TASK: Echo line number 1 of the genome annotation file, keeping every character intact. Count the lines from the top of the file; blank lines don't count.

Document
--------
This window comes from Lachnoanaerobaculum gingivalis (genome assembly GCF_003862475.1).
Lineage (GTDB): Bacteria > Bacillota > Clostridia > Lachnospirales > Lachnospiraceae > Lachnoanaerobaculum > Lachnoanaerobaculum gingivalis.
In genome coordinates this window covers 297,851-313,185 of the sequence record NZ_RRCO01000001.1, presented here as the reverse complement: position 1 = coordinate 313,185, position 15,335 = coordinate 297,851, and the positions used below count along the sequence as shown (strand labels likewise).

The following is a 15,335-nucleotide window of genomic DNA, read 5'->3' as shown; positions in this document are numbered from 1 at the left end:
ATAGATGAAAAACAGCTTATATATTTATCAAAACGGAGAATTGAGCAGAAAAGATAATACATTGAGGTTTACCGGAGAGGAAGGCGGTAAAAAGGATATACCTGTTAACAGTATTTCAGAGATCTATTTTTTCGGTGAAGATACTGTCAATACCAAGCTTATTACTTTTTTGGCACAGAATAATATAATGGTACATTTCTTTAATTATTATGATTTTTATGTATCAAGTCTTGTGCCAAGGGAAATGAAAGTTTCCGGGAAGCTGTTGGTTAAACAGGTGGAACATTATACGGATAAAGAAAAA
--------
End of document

This window comes from Lachnoanaerobaculum gingivalis (genome assembly GCF_003862475.1).